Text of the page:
In 1815, an eyewitness named Chamisso wrote a description of a hula performance:
"poetry, music, and dancing, which, in the South Sea islands appear hand-in-hand
in their original union to adorn human life, deserve to be particularly attended
to. The spectacle of the hura, the festive dances of the Owhyeeans, filled us with
To this day, the hula can still fill all five senses with a flutter of striking
color, whirling skirts, and soft as well as pungent fragrances of rustling foliage.
These are the vivid first impressions of the dancer's costumes and adornments. The
purpose of costuming is to accentuate the dancer's movements and to bring inspiration
with every inhaled breath.
The costumes of the dancer consisted of a lei for the head, a lei for the shoulders,
a pa`u or skirt and kupe`e or anklets and wristlets made of bone, shell, foliage,
or fibers. The pa`u or simple short skirt was the same for both male and female
hula dancers. The pa`u for men was worn over a traditional malo; the pa`u for women
was worn over the ordinary pa`u skirt. The pa`u was originally made of tapa, a barkcloth
fabric, or a close set of fringed ribbons of the hau (hibiscus). Tapa costumes varied
in colors and designs. The pa`u was made of several layers of tapa, each approximately
one yard in width and four yards in length. When worn, the length reached just below
the knees. Thighs were not shown, as this was thought to be impolite or immodest.
The most elaborate and formal styles included delicate tints of color, were printed
with stamped figures, and consisted of much volume.
The instruments also marked rhythm and timing for the dancer.
Many of these instruments were used for informal dancing, but the spirited pahu,
puniu, and ipu were instruments for formal dance events
and thus given traditional reverence.
With the advent of missionary teachings, the hula became forbidden
and these instruments and their manufacture ceased to be prized and valued. Hula,
however, went underground, was practiced in secret, and shared with only a few.
Modern Hawai`i can thank the efforts of monarchs such as Queen Emma (consort of
Kamehameha IV) and King Kalakaua for returning the prestige and contributions of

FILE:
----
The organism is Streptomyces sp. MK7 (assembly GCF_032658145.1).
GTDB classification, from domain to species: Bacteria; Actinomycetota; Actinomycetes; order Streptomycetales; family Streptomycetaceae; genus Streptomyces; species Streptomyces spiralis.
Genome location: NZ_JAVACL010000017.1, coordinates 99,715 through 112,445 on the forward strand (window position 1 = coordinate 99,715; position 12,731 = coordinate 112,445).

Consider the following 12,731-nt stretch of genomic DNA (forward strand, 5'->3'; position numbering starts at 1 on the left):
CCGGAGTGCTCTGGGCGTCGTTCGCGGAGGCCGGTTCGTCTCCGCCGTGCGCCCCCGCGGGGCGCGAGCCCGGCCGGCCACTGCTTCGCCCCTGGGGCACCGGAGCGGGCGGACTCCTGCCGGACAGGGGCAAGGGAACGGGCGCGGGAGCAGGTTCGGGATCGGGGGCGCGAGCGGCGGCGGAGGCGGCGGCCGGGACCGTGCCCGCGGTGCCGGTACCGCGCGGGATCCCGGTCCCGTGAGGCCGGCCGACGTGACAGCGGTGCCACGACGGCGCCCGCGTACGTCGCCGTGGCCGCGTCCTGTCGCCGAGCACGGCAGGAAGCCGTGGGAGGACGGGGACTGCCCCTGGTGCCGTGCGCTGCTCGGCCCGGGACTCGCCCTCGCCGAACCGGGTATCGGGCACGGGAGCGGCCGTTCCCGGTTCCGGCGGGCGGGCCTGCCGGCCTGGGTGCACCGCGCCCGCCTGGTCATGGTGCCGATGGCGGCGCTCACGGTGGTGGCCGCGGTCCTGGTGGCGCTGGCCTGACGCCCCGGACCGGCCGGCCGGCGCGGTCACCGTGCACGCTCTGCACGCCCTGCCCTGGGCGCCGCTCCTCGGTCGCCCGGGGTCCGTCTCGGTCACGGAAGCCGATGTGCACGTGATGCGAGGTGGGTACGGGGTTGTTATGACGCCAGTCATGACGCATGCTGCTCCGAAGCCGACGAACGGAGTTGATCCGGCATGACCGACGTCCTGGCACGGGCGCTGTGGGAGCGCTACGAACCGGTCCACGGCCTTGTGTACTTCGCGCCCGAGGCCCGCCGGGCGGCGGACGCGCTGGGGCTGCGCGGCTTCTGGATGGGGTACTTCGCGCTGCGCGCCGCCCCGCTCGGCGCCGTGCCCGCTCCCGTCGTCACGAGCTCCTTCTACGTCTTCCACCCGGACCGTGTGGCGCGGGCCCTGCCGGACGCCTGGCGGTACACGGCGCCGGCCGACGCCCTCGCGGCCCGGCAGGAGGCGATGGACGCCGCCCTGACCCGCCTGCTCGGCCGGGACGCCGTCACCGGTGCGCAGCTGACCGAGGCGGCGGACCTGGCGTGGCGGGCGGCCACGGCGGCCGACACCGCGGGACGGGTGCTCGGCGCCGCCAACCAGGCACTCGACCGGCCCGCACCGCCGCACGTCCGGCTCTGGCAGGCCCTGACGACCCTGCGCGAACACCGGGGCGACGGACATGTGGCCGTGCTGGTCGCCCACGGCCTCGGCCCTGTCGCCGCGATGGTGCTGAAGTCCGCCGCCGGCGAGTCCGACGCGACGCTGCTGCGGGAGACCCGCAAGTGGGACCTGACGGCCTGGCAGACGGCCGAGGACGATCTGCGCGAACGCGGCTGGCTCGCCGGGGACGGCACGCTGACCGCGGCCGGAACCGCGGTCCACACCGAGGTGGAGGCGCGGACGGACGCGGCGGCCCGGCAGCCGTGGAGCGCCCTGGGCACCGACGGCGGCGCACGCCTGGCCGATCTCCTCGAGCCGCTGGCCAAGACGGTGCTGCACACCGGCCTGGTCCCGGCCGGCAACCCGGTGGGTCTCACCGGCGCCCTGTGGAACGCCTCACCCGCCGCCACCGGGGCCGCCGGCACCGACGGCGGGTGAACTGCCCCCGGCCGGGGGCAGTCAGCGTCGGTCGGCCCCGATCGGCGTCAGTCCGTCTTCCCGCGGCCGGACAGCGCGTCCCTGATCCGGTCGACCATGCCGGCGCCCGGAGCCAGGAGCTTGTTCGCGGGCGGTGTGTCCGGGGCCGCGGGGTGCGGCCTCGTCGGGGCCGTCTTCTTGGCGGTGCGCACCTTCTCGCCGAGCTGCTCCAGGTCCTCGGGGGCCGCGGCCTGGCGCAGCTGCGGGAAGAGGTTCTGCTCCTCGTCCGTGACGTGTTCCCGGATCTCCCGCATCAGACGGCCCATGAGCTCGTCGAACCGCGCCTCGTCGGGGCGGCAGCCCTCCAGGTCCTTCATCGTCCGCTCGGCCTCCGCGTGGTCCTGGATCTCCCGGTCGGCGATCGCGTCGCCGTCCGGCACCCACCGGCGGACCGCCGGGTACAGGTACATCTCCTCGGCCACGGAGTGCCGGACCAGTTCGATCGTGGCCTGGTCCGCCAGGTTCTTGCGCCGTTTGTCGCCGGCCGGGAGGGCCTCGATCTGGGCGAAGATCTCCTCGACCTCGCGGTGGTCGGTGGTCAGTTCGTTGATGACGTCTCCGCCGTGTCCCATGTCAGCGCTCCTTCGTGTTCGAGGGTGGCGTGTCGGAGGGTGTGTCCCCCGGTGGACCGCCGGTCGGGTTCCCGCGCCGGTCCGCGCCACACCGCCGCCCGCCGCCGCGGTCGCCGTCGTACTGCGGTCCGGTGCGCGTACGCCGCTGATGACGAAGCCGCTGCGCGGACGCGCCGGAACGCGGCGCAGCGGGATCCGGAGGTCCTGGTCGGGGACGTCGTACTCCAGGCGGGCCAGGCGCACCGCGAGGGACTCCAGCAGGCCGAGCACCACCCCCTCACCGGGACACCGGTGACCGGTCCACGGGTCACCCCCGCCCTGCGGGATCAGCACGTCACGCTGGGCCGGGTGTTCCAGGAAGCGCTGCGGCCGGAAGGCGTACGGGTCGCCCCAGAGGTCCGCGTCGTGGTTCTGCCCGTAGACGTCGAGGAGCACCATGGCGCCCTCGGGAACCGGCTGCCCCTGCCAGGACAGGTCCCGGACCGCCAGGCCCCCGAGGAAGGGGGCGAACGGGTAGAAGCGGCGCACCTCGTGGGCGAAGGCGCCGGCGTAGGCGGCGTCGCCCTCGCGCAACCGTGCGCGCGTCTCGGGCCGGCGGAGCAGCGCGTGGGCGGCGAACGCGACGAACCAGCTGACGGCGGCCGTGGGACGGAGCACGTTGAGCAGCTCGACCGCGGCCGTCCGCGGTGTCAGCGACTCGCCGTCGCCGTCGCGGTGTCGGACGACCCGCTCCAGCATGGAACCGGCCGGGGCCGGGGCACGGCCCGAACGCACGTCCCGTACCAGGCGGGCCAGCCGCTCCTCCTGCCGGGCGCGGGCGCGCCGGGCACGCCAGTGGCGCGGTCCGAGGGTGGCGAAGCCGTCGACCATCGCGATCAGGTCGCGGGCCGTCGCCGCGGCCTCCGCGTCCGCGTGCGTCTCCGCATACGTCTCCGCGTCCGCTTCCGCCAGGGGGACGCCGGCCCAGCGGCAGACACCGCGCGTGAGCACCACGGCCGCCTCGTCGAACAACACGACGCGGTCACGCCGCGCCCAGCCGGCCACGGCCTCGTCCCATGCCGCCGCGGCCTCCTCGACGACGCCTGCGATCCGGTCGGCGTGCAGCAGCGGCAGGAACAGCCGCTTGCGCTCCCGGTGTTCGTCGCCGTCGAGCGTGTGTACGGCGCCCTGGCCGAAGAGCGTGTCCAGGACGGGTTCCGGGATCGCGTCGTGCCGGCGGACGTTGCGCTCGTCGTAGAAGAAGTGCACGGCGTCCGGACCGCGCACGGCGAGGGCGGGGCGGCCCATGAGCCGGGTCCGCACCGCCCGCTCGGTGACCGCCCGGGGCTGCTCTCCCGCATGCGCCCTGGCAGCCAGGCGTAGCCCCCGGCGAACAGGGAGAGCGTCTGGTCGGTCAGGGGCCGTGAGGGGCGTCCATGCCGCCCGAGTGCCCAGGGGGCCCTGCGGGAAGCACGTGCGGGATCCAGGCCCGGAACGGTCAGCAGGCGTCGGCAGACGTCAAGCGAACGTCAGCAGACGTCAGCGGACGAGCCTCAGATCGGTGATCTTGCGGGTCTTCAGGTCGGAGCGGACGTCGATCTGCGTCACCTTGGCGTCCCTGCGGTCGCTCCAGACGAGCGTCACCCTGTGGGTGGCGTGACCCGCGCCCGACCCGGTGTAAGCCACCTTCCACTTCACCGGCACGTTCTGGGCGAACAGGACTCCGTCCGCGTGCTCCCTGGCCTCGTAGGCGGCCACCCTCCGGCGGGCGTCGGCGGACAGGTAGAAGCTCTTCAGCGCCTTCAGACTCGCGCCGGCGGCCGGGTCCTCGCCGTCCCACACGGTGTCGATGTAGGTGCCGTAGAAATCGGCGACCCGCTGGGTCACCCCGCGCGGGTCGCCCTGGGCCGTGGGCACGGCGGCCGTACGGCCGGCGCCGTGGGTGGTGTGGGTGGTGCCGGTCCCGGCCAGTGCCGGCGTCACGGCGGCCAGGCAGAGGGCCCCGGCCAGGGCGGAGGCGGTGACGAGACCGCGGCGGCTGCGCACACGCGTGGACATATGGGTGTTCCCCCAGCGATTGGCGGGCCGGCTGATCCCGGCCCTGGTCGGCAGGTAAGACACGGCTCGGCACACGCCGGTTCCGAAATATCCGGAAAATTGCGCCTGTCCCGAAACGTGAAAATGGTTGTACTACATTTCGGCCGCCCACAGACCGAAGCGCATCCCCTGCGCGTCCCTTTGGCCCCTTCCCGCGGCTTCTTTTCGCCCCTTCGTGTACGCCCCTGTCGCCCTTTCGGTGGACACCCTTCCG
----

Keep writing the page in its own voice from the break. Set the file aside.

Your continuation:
hula to 19th century Hawai`i. By the 20th century, individuals such
as Fred Malulani Kahea Beckley gave classes in making ancient styled hula
instruments at his Beretania Street studio in Honolulu in the early 1900s. Johnny
Noble, a popular musician, composer, and arranger of traditional hula
songs always tried to use ancient musical accompaniments, such as the ipu,
the `ili`ili, and the pu`ili, in his song compositions.
In 1878, a Portuguese immigrant, J. A. Gonzales, brought to Hawai`i the braga (braguinha),
a four-string prototype of the `ukulele. Among his fellow passengers
were Augusto Diaz, Jose De Espirito Santo, and Manuel Nunes. These young men were
business partners in the old country, making musical instruments. They not only
manufactured the first `ukulele, but performed for the royal court
using the new instrument. Hawaiians at first were reluctant to familiarize themselves
with this instrument. The strumming, chords, and fingering were new and difficult.
King Kalakaua took a liking to the `ukulele and saw its possibilities.
He commanded that singing and playing clubs be formed on all islands for royal functions.
He insisted that `ukulele playing have a leading role in all such
orchestras. Earnest Ka`ai, the first Hawaiian to master the `ukulele,
printed chords for popular sheet music. The rest is, as they say, history. Today's
hula performances will greet audiences with the melodious sounds of both traditional
musical instruments and a musical ensemble of a piano, `ukulele, guitar,
and steel guitar.
by Janice Kahoku Yoneda